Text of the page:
How ex-Governor Peter Obi lost bid to become minister

Ex-Gov. Obi lost out of an extensive power play despite his effort to lobby federal lawmakers.

After months of a rigorous but quiet campaign to become minister, former Anambra State governor, Peter Obi, lost out of the race last week to a more forceful and, by some measure, overwhelming, counter push by his state’s influential power brokers, presidency officials and associates of the ex-governor have told PREMIUM TIMES.

Mr. Obi, a well-known ally of President Goodluck Jonathan, lost out Wednesday as the president named the Corps Marshal of the Federal Road Safety Corps, Osita Chidoka, as a new minister in Mr. Obi’s stead.

Mr. Chidoka is likely to head the aviation ministry, left vacant for about five months since the removal of former minister, Stella Oduah, over allegations of abuse of office.

Even for what has seemed a relatively popular decision, Mr. Osita’s emergence came as surprising to many, after months of political intimacy between Mr. Jonathan and former Governor Obi, fuelled speculation the governor would retire to a ministerial role.

As a member of the opposition All Progressives Grand Alliance, APGA, Mr. Obi maintained an unusual closeness with the president for months, and at some instances, secured from the president federal benefits reportedly reserved by Mr. Jonathan for PDP governors.

Presidency insiders and close associates told PREMIUM TIMES the former governor was edged out of the race to becoming a minister in an elaborate scheme by powerful members of the Peoples Democratic Party, PDP, in Anambra state.

Those who led the campaign against his candidacy were the PDP’s billionaire financiers, Authur Eze and Emeka Offor; a serving senator, Andy Uba, and the former minister of aviation, Ms. Oduah, the insiders said.

According to officials well briefed about the president’s decision, those opposed to Mr. Obi’s nomination seized on the former governor’s membership of the opposition APGA, a party which Mr. Obi successfully led to victory in Anambra State’s recent governorship election.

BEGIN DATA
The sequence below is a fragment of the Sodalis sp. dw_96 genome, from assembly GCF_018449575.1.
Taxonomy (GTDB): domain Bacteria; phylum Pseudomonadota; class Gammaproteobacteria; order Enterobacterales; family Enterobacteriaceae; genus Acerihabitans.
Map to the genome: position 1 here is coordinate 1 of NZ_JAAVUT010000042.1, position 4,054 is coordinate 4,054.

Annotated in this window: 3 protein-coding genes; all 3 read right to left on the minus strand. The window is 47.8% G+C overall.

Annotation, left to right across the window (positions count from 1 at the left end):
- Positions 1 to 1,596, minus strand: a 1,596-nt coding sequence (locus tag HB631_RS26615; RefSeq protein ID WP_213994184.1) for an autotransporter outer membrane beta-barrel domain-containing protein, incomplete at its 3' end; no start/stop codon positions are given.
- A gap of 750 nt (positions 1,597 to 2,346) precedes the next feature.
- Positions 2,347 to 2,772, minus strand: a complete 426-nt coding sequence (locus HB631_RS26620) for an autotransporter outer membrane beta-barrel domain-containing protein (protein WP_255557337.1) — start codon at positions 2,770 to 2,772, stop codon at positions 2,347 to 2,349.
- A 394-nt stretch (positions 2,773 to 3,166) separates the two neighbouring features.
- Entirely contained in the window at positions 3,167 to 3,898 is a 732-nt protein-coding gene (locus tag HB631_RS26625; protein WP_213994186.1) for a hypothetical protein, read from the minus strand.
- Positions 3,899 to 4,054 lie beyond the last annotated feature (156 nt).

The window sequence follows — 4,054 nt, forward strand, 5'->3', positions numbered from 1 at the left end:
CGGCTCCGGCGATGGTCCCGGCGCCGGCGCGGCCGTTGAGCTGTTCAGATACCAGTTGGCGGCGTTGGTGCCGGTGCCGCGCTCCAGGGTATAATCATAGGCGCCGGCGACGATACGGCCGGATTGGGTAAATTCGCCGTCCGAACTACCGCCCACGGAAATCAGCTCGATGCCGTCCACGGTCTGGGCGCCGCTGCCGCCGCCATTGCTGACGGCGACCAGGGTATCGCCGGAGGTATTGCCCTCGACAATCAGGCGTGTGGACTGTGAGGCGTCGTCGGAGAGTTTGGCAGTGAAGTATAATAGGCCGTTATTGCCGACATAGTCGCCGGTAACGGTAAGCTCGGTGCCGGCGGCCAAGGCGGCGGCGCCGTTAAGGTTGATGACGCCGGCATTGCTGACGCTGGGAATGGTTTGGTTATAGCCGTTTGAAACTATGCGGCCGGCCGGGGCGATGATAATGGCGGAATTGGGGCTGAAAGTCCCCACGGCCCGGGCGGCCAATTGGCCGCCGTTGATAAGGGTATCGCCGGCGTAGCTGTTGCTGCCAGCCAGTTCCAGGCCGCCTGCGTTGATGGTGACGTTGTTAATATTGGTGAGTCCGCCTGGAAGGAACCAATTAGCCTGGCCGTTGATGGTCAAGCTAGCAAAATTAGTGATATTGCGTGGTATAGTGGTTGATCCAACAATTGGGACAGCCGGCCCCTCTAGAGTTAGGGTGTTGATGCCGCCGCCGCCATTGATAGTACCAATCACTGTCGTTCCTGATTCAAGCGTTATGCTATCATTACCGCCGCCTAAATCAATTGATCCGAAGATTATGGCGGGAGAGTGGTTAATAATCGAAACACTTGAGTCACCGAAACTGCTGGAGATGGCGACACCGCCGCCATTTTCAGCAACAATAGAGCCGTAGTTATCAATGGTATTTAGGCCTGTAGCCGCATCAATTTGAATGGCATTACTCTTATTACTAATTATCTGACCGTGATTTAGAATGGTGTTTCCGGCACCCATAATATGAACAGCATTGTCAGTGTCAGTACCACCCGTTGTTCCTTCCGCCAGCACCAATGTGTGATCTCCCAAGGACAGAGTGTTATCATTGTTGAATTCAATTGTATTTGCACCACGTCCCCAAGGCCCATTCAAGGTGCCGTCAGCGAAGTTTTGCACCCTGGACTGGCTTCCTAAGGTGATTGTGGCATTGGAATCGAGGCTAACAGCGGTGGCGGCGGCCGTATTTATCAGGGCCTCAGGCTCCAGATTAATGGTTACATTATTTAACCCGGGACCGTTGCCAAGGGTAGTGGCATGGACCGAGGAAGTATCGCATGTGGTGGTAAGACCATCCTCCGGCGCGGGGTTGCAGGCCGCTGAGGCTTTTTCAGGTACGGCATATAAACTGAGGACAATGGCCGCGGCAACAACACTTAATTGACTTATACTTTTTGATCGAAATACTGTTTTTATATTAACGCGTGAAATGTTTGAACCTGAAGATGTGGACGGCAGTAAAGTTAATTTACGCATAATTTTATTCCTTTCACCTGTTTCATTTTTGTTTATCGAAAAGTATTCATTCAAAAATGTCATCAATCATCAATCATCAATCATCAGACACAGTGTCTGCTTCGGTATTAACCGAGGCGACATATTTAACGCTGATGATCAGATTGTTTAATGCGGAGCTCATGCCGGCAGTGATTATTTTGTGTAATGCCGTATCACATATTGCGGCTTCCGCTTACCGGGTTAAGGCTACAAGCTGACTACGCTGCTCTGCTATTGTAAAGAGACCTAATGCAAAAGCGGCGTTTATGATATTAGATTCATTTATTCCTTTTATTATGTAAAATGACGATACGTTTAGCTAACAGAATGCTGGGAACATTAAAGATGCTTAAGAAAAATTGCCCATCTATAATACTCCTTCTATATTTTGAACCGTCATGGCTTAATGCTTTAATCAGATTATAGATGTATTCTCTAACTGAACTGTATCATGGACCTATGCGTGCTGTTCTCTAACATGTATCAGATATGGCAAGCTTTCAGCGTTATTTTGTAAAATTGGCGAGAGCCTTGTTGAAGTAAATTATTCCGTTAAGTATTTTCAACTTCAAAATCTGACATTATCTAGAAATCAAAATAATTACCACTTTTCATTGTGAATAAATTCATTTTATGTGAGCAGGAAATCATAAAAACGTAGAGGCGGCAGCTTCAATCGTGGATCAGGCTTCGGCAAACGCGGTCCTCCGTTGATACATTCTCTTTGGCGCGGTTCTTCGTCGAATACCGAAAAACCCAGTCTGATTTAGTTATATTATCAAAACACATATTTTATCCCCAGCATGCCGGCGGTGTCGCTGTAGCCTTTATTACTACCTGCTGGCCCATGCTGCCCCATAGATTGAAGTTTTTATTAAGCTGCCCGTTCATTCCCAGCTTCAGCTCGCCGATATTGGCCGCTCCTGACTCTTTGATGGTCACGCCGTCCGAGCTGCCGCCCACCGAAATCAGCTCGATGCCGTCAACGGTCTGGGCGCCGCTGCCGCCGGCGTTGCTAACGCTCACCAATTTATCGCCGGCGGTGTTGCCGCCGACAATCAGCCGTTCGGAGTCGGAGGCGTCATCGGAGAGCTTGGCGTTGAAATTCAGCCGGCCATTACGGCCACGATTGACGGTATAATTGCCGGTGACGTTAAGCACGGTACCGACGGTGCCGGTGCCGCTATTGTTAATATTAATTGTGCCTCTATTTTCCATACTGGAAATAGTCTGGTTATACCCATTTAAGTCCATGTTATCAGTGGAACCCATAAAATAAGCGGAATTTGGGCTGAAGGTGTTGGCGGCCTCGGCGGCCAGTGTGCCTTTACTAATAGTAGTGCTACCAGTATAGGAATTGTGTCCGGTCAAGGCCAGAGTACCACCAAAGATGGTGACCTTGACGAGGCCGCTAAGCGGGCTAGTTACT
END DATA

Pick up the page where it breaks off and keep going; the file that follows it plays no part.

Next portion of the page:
Willy Obiano, an ally of Mr. Obi, was elected governor.

In intense lobbying that lasted weeks, our sources said the PDP chiefs told President Jonathan that handing Mr. Obi a ministerial slot, in addition to his control of the state machinery through Mr. Obiano, would be a costly error that might backfire.

Under such arrangement, they argued, PDP supporters at the lowest rungs of party structure in the state, would feel “demoralised”, and that that could prove risky for Mr. Jonathan’s all but certain plan to seek re-election in 2015.

“The president like Peter Obi a lot,” one of our sources said. “He ran a lot of political errands for the president in the past and he really wanted to appoint him. “But he did not envisage the kind of overwhelming protests that came. Key Anambra stakeholders didn’t want him and at a point, the president had to buckle.”

Our sources said ‎the party leaders told the president that there would be no incentive at the state level if Mr. Obi retained control of state government, and also secured the ministerial position.

But while the PDP leaders pushed, they were responded to by the former governor who also launched an extensive effort to clinch the seat.

Mr. Obi’s campaign was led by Uche Ekwunife, a member of the House of Representatives, our sources said.

For weeks, Ms. Ekwunife’s brief was to secure the backing of federal lawmakers from Anambra state, mostly the senators, who would have to screen and confirm the former governor if nominated by the president.

But in his decision that became public Wednesday, Mr. Jonathan named Mr. Chidoka to the post, a choice said to have surprised even the FRSC boss.

Our sources said given his current position as head of the road safety agency, Mr. Chidoka himself had rooted for Chudi Ofodile, a former House member, who was also touted for the ministerial position.

Other names considered by the president were former senator, Ben Obi, and former lawmaker, Jerry Ugokwe.


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